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O12 - Lung Cancer Biology II (ID 87)
- Event: WCLC 2013
- Type: Oral Abstract Session
- Track: Biology
- Presentations: 1
- Moderators:Y. Nakanishi, B. Solomon
- Coordinates: 10/29/2013, 10:30 - 12:00, Parkside 110 A+B, Level 1
O12.07 - Pulmonary fibroblasts increase EMT signaling and decrease sensitivity to chemotherapy in non-small cell lung cancer cells via TGF-beta and IL-6 signaling (ID 265)
10:30 - 12:00 | Author(s): A. Abulaiti
The tumor microenvironment is a key factor in tumor progression. A specific subset of stromal cells, termed cancer associated fibroblasts (CAFs), modulate the behavior of adjacent cancer cells by secreting various growth factors and cytokines. The purpose of this study was to clarify the roles of transforming growth factor (TGF)-β and interleukin (IL)-6 in the communication between CAFs and non-small-cell lung cancer (NSCLC) cells.
Fibroblasts obtained during surgical exploration were co-cultured with human lung adenocarcinoma cell lines. We defined fibroblasts obtained from tumors as CAFs and those from normal lung tissue as lung normal fibroblasts (LNFs). Immunohistochemistry was used to examine the fibroblast distribution, as well as TGF-β and IL-6 expression in 60 tumor specimens obtained from patients with NSCLC after undergoing induction chemotherapy or chemoradiotherapy (ITx).
The expression levels of myofibroblast markers were higher in CAFs than LNFs after 5 passages in the absence of continuing interaction with carcinoma cells, and we used at least 2 pairs of those CAFs and LNFs in the following experiments. Conditioned medium (CM) from both types of fibroblasts induced epithelial mesenchymal transition (EMT) and acquisition of cancer stemness in lung cancer cells (A549 and NCI-H358), indicating it to be biologically active. Phenotypic changes of cancer cells by CM from CAFs were greater than those induced by CM from LNFs. These CAF-induced changes were inhibited by addition of the TGF-β inhibitor SB431542 or IL-6 receptor neutralizing antibody (IL6-R-Ab). The concentrations of TGF-β1 and IL-6 were higher in CM from CAFs as compared to that from LNFs. Subcutaneous co-injection of lung cancer cells and CAFs in mice enhanced tumor growth when compared with cancer cells alone, which was attenuated by administration of SB431542 or IL-6R-Ab. These findings suggested that CAFs may be more activated in our experimental system as compared to LNFs, and stimulate tumor progression via TGF-β and IL-6 signaling. In addition, decreased expression of epithelial markers and upregulation of mesenchymal markers were detected in surgically resected specimens after ITx as compared with biopsy specimens obtained before treatment. The disease-free survival rate of patients with EMT marker-positive tumors was significantly lower than that of those with EMT marker-negative tumors, indicating that EMT changes are associated with insensitivity to ITx. Furthermore, an increased diffuse distribution pattern of SMA-positive activated fibroblasts was significantly correlated with the expression of EMT markers. Also, though SMA-stained fibroblasts expressed IL-6 in the surgical specimens, TGF-β was expressed in cancer cells as well as CAFs after ITx. Together, our results suggest that tumor stromatic tissues including CAFs increase in response to ITx, while CAFs secrete TGF-β and IL-6, inducing EMT in cancer cells.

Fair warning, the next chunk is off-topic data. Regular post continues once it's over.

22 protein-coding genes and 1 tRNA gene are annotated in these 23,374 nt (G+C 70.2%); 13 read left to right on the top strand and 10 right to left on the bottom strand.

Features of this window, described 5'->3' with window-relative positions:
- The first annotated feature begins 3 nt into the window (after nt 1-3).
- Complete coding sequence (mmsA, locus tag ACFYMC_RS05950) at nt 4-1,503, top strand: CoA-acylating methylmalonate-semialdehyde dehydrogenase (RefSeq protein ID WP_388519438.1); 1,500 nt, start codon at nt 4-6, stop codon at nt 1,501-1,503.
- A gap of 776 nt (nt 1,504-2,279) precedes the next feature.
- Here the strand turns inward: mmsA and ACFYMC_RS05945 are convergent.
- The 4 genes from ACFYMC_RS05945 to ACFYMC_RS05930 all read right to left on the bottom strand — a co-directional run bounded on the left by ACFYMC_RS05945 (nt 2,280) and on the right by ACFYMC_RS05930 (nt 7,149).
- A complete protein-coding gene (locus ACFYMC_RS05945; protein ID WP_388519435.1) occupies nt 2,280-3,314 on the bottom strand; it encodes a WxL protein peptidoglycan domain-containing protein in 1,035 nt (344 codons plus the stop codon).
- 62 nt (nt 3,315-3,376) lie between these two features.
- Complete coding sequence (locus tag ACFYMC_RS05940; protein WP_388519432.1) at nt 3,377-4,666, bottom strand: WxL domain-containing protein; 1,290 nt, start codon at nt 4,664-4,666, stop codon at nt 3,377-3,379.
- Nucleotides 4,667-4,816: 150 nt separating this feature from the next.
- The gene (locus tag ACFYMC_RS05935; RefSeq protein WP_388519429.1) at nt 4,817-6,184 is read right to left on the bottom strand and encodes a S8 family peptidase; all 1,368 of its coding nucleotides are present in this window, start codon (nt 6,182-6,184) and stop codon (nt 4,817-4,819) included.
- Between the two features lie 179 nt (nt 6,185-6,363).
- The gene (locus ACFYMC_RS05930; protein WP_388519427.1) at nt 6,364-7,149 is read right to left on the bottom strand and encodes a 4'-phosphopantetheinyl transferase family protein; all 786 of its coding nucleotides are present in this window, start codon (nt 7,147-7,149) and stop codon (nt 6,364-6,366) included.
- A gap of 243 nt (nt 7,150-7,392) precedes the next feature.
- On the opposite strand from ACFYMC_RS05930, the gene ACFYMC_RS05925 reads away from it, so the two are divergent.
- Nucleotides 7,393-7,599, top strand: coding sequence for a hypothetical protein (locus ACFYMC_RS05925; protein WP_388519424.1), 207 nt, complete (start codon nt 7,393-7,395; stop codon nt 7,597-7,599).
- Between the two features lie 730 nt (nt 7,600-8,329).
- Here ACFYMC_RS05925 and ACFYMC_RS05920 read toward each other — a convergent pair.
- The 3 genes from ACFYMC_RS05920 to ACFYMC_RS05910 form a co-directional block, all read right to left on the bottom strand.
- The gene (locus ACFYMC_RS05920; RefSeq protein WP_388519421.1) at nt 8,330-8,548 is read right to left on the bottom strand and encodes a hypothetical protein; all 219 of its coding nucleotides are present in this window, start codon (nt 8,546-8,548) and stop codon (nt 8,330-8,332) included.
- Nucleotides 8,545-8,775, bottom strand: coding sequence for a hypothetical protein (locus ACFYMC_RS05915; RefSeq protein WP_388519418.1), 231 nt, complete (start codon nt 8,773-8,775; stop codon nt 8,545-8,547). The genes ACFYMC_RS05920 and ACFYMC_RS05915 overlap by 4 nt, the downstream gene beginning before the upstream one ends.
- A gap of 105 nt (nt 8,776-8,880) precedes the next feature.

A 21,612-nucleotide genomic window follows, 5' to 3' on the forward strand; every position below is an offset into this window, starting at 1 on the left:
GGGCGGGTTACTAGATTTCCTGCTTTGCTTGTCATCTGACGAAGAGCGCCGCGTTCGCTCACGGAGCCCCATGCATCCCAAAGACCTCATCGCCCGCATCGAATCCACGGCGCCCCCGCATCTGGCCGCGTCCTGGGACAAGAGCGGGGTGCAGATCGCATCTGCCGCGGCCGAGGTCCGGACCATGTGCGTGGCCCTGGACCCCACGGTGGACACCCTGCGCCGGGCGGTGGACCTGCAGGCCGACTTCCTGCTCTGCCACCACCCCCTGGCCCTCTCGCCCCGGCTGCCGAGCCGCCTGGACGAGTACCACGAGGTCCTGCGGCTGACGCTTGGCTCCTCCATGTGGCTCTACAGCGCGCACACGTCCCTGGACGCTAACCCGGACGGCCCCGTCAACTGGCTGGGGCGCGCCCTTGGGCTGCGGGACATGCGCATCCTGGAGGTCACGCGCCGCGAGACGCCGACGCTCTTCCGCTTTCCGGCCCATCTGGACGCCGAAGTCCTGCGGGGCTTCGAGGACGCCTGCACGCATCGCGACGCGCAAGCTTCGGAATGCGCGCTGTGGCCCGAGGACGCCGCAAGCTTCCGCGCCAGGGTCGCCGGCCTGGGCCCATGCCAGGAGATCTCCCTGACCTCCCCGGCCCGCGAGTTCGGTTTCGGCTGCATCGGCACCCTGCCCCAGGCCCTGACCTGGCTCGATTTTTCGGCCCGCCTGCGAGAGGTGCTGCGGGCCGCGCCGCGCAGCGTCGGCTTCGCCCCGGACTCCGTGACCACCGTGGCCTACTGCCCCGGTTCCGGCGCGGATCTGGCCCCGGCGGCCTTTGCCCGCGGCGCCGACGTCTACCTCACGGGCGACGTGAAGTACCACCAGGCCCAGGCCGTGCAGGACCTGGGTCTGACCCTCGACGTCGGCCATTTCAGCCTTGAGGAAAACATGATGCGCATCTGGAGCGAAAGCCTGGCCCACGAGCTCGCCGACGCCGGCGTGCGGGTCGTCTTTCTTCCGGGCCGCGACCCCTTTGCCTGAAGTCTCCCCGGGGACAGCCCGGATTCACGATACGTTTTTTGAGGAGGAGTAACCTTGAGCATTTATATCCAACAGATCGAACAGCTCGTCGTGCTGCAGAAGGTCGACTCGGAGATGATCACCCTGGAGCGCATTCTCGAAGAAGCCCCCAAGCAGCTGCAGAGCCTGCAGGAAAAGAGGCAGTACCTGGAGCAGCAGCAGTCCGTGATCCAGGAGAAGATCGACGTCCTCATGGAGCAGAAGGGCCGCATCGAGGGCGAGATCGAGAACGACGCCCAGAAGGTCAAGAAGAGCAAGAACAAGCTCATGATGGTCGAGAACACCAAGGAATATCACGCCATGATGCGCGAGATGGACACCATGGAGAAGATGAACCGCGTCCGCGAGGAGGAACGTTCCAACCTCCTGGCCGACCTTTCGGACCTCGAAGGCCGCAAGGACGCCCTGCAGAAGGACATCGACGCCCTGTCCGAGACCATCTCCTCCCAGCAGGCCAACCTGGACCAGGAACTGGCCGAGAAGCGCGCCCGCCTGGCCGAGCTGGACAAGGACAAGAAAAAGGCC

The TGF-β and IL-6 axis induces EMT and stimulates tumor progression, while TGF-β and IL-6 may play roles to contribute to communication between CAFs and NSCLC cells for tumor progression. Targeting CAFs as a therapeutic strategy against cancer is an intriguing concept that would benefit from further study.
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